Practical anonymous credential systems are generally built around sigma-protocol ZK proofs. This requires that credentials be based on specially formed signatures. In this work, we ask whether we can instead use a standard (say, RSA, or (EC)DSA) signature that includes formatting and hashing messages, as a credential, and still provide privacy. Existing techniques do not provide efficient solutions for proving knowledge of such a signature: On the one hand, ZK proofs based on garbled circuits (Jawurek et al. 2013) give efficient proofs for checking formatting of messages and evaluating hash functions. On the other hand they are expensive for checking algebraic relations such as RSA or discrete-log, which can be done efficiently with sigma protocols. We design new constructions obtaining the best of both worlds: combining the efficiency of the garbled circuit approach for non-algebraic statements and that of sigma protocols for algebraic ones. We then show how to use these as building-blocks to construct privacy-preserving credential systems based on standard RSA and (EC)DSA signatures.Other applications of our techniques include anonymous credentials with more complex policies, the ability to efficiently switch between commitments (and signatures) in different groups, and secure two-party computation on committed/signed inputs.Joint work with Melissa Chase and Payman Mohassel.
PhotoProof: Cryptographic Image Authentication for Any Set of Permissible Transformations / Eran Tromer (Tel Aviv University and Columbia University)
Authenticating images that claim to depict real events is desirable in many applications. While some commercial cameras already attach digital signatures to photographs, plain signatures are invalidated by desirable transformations such as cropping, rotation, compression.
This presents PhotoProof, a novel approach to image authentication based on cryptographic proofs. It can be configured, according to application requirements, to allow any permissible set of (efficiently computable) transformations. Starting with a signed image, our scheme attaches, to each legitimately derived image, a succinct proof of computational integrity attesting that the transformation was permissible. Anyone can verify these proofs, and generate updated proofs when applying further permissible transformations. Moreover, the proofs are zero-knowledge so that, for example, an authenticated cropped image reveals nothing about the cropped-out regions.
PhotoProof is based on Proof-Carrying Data (PCD), a cryptographic primitive for secure execution of distributed computations, built on top of zkSNARK proofs.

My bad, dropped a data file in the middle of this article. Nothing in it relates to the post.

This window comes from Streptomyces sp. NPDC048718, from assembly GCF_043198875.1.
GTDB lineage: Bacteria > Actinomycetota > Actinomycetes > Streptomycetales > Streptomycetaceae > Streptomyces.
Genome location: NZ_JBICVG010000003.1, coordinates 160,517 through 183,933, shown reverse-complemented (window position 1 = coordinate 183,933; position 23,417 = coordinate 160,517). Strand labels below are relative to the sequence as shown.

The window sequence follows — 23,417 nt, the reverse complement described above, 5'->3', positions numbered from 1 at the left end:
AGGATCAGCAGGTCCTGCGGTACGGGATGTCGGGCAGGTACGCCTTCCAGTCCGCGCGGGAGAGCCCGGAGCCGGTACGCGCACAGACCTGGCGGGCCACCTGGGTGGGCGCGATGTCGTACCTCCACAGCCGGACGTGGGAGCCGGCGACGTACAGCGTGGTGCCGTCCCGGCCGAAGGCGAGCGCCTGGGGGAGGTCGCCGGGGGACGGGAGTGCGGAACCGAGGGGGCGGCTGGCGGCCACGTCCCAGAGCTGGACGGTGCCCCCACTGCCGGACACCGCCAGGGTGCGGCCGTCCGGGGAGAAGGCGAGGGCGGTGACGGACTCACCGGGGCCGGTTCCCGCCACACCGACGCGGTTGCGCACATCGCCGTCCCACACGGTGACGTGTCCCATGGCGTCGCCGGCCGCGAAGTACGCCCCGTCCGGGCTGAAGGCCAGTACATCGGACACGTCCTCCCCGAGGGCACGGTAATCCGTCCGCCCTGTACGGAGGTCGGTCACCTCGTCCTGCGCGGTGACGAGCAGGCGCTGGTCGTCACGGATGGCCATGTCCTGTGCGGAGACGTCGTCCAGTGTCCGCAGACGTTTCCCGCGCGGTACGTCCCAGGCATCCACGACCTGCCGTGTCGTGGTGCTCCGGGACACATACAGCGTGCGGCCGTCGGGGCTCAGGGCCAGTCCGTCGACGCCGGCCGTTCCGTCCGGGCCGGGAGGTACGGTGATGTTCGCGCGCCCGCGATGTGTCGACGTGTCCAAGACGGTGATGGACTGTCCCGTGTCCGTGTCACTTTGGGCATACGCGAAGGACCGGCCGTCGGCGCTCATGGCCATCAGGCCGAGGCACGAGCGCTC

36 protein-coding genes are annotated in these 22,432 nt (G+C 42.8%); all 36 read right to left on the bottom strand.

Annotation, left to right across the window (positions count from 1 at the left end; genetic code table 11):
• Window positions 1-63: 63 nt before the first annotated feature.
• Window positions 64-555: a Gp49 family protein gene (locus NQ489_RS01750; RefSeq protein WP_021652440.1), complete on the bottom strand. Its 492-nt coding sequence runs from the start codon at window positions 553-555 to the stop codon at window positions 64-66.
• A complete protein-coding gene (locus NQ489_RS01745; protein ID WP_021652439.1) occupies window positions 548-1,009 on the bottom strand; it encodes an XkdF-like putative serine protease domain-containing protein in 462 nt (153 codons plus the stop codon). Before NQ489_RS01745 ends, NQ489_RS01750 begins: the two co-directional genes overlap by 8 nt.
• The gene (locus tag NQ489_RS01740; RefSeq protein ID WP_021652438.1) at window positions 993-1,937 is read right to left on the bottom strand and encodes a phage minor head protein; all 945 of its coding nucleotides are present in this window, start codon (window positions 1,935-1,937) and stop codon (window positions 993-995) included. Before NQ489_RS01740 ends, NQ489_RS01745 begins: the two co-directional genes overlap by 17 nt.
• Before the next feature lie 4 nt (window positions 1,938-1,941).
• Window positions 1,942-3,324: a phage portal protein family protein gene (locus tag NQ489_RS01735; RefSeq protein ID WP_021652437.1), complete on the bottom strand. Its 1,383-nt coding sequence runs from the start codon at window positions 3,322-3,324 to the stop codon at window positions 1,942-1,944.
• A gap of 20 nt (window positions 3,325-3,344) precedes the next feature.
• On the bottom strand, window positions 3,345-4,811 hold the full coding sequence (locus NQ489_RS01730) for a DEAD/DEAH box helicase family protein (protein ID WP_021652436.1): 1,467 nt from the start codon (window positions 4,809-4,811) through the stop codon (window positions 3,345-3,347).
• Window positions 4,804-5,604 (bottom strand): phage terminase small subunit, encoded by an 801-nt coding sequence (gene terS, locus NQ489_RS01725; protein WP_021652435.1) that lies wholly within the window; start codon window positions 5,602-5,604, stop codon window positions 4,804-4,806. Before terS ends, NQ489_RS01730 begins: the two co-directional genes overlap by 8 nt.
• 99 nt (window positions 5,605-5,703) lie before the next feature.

Joint with with Assa Naveh.
- Rethinking Large-Scale Consensus through Blockchains / Rafael Pass (Cornell Tech)
The literature on distributed computing (as well as the cryptographic literature) typically considers two types of players—honest ones and corrupted ones. Resilience properties are then analyzed assuming a lower bound on the fraction of honest players. Honest players, however, are not only assumed to follow the prescribed the protocol, but also assumed to be online throughout the whole execution of the protocol.The advent of “large-scale” consensus protocols (such as e.g., the blockchain protocol) where we may have millions of players, makes this assumption unrealistic. In this work, we initiate a study of distributed protocols in a “sleepy” model of computation, where players can be either online (awake) or offline (asleep), and their online status may change at any point during the protocol. The main question we address is:Can we design consensus protocols that remain resilient under “sporadic participation”, where at any given point, only a subset the players are actually online?As far as we know, all standard consensus protocols break down under such sporadic participation, even if we assume that 99% of the online players are honest. Our main result answers the above question in the affirmative, assuming only that a majority of the online players are honest. Perhaps surprisingly, our protocol significantly departs from the standard approaches to distributed consensus, and we instead rely on key ideas behind Nakamoto’s blockchain protocol (while dispensing with “proofs-of-work”).
Based on joint work with Iddo Bentov and Elaine Shi.